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Raising the profile of student-athletes in Jordan

By Anne Louise Williams

Amro Al Wir (aged 17) and Mohammad Bedour (aged 18) have dreams and aspirations of competing at the Summer Olympic Games in Paris 2024. The World Academy of Sport (WAoS) recently caught up with these two student-athletes from the Amman Baccalaureate School (ABS), both recently representing Jordan at the Youth Olympic Games in Buenos Aires.

ABS track and field team

By attending Athlete Friendly Education Centre (AFEC) accredited ABS, Amro and Mohammad have been granted full scholarships by the school and are supported by the Jordan Olympic Committee. This provides them the opportunity to study the IB Diploma Programme (DP) over an extended period of three years, thereby creating a better balance of school, training and competition commitments. By training between 25 to 28 hours a week and frequently travelling to swimming competitions, both athletes face the challenge of balancing their training with their academic needs on a regular basis. As well as opting for the extended DP, ABS has taken a number of other proactive approaches to support these athletes and other national team athletes attending the school. They have introduced flexible individualised timetables, extended deadlines for assessment, date flexibility for internal exams and support sessions delivered by teachers.

The formalised structure of the AFEC project allows access to an extended period of study and provides awareness across the school community for enhanced flexibility to student-athletes.

As described by Amro: “The school has allowed me to complete the DP over three years rather than two through the World Academy of Sports scholarship in order to find time between studying and swimming. I have a modified timetable and I receive additional one-on-one support classes. The dates and deadlines are individually set around my travel dates and my final exams have been planned based on my longterm goals.”

Amro AlWir

So, how do these students deal with pressure points which can occur at various points in time in both school and sport? Mohammad explains: “Time management is key to dealing with pressure as an athlete, and my school provides me with all the support needed to succeed as an athlete and a student.”

Both swimmers look to inspirational role models within their sport of swimming. Mohammad’s inspiration is Michael Phelps and Amro admires Japanese swimmer Ippei Watanabe.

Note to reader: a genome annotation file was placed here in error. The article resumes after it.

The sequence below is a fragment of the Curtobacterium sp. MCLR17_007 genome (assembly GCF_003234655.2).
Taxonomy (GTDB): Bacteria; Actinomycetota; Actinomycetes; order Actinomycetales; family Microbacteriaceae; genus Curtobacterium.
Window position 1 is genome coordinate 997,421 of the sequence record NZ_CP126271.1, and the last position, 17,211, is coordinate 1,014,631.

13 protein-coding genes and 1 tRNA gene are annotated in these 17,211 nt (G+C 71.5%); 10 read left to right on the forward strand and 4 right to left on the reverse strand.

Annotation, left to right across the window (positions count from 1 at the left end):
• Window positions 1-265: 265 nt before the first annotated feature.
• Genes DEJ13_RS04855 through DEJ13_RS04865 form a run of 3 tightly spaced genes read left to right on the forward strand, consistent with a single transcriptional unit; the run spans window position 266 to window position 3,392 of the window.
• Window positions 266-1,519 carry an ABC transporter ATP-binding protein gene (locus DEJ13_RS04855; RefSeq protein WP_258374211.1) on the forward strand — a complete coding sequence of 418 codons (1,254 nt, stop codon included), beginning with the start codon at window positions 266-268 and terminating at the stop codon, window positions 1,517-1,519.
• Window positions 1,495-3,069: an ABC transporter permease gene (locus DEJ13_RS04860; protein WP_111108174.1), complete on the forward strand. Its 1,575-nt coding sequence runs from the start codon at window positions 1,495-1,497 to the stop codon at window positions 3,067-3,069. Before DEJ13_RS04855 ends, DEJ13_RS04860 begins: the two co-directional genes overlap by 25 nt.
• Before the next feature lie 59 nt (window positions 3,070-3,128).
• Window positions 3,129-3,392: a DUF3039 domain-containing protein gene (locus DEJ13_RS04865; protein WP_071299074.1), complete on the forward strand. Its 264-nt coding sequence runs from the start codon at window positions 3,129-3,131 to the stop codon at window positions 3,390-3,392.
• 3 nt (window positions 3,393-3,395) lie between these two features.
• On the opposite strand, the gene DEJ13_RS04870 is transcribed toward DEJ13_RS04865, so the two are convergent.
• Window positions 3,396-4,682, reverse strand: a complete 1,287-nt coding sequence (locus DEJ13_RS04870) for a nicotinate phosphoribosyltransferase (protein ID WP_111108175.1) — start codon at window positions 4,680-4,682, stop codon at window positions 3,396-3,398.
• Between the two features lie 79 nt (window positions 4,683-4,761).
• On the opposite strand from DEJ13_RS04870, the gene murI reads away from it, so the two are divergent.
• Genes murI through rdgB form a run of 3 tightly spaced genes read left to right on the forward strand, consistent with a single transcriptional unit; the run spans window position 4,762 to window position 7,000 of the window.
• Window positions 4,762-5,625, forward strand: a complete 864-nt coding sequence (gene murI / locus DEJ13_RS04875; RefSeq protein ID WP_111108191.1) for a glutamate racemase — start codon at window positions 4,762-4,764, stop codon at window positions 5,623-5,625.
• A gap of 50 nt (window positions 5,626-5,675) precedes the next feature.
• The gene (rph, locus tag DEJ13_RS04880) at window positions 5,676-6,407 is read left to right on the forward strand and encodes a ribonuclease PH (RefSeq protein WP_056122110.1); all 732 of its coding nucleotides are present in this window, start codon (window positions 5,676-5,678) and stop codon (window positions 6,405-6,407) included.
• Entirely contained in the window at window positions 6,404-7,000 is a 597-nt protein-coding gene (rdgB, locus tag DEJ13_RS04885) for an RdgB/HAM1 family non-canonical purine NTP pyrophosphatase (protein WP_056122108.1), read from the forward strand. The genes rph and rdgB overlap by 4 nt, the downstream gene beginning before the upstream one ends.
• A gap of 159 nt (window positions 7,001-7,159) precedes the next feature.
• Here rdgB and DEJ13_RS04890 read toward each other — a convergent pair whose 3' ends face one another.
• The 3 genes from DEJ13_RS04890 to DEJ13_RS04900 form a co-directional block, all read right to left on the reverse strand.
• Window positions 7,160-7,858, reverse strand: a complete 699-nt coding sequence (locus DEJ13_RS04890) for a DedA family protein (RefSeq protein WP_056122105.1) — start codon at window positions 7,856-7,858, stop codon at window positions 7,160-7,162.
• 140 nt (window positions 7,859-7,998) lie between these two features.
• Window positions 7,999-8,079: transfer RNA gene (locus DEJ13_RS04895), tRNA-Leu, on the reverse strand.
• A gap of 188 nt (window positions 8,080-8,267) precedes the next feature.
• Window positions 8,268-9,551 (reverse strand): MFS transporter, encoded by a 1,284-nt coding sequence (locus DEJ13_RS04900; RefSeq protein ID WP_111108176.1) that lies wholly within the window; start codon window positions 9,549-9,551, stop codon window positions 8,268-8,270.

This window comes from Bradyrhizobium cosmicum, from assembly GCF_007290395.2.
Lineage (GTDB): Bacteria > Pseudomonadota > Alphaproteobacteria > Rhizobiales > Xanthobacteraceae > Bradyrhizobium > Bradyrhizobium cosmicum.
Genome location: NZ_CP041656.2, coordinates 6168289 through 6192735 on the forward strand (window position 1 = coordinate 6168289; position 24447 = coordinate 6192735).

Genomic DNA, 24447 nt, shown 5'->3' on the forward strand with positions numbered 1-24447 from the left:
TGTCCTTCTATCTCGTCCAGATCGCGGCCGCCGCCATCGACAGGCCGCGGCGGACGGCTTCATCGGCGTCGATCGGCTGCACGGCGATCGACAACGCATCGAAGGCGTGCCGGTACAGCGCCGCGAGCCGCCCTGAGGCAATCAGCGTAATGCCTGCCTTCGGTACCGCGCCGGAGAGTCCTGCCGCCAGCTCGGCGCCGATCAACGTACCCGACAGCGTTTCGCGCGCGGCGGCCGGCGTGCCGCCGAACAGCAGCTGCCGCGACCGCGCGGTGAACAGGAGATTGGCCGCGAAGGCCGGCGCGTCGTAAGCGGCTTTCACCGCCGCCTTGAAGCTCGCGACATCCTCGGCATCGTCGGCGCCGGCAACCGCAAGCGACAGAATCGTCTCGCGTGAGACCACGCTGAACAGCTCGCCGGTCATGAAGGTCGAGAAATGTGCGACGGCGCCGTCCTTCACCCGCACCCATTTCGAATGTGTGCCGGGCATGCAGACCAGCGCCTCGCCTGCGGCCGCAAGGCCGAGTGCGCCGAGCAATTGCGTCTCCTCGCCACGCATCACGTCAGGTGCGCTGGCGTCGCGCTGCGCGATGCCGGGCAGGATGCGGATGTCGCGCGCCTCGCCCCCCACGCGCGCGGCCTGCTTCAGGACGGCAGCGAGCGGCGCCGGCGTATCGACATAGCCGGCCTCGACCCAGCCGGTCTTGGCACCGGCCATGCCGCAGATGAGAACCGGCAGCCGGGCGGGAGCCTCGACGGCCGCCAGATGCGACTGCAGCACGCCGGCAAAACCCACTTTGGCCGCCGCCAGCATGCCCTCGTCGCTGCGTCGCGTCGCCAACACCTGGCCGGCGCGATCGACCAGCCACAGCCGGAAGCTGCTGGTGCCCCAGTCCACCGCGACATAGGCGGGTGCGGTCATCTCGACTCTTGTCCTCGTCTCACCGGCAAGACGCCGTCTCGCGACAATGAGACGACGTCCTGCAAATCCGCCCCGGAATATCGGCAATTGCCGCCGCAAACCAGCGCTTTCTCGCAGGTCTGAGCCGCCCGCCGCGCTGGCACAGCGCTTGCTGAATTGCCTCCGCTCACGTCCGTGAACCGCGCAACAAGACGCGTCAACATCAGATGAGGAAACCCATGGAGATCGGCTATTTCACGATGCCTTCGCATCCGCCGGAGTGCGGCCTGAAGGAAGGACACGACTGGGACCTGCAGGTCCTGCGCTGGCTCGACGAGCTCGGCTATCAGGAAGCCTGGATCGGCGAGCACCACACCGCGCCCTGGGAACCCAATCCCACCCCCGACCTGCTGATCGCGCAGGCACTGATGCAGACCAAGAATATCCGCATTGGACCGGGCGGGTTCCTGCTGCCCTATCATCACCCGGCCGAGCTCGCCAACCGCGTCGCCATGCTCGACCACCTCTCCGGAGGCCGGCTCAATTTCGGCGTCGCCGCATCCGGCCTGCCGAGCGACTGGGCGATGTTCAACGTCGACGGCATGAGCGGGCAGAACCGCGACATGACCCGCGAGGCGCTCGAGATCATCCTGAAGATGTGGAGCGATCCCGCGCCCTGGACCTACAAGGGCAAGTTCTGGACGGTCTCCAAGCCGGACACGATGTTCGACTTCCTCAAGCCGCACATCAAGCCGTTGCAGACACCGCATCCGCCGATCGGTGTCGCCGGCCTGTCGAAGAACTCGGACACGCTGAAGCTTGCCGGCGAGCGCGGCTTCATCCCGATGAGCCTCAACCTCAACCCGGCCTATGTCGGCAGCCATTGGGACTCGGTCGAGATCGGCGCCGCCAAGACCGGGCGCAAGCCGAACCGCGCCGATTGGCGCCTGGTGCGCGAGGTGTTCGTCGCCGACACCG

In addition to sporting aspirations, the students have academic goals of going onto university after high school graduation. Both student-athletes currently have full scholarships with ABS and having been talent-identified by the Jordan Olympic Committee, they have access to services offered by the newly-opened Olympic Preparation Centre in Amman which accommodates future Olympians for Jordan. This Centre underpins the vision of the Jordan Olympic Committee, providing the best possible opportunities for athletes in Jordan as it continues to build on its success after its first Olympic Gold medal at the Rio 2016 Summer Olympic Games.

As well as supporting high performing student-athletes, the Jordan Olympic Committee is also working on programmes including the Olympic Values Education Programme to introduce younger high school students to Olympic values, encouraging them to adopt them into their daily lives as well as providing students with the motivation to adopt healthy lifestyles. The initial programme delivered in the 2017/2018 academic year has proved to be a great success with all schools, students and parents involved.

Mohammad Bedour

What does it mean to attend an ‘athlete-friendly’ school?

Amro says: “It means a lot as it makes it easier to complete classes without affecting my training. The school and teachers understand my needs and allow for flexibility to support my academic achievement. Furthermore, my in-school mentor, counsellor and coaches support me at all times.”

Mohammad says: “Attending an athlete-friendly school has helped me a lot through the past two years as a student/athlete. It has opened up many opportunities for me as an athlete and as a student by allowing me to have a balance between my studies and my athletics to achieve and perform at my highest level.”

The World Academy of Sport met both Mohammad and Amro on its recent reaccreditation visit to the Amman Baccalaureate School where the school continues to demonstrate its excellence in providing support services to student-athletes through the school successfully retaining its status as an ‘Athlete Friendly Education Centre’.

For more information on Athlete Friendly Education Centres and for information about the Amman Baccalaureate School please visit www.worldacademysport.com/afec.


Anne Louise Williams is the Marketing and Licensing Manager at the World Academy of Sport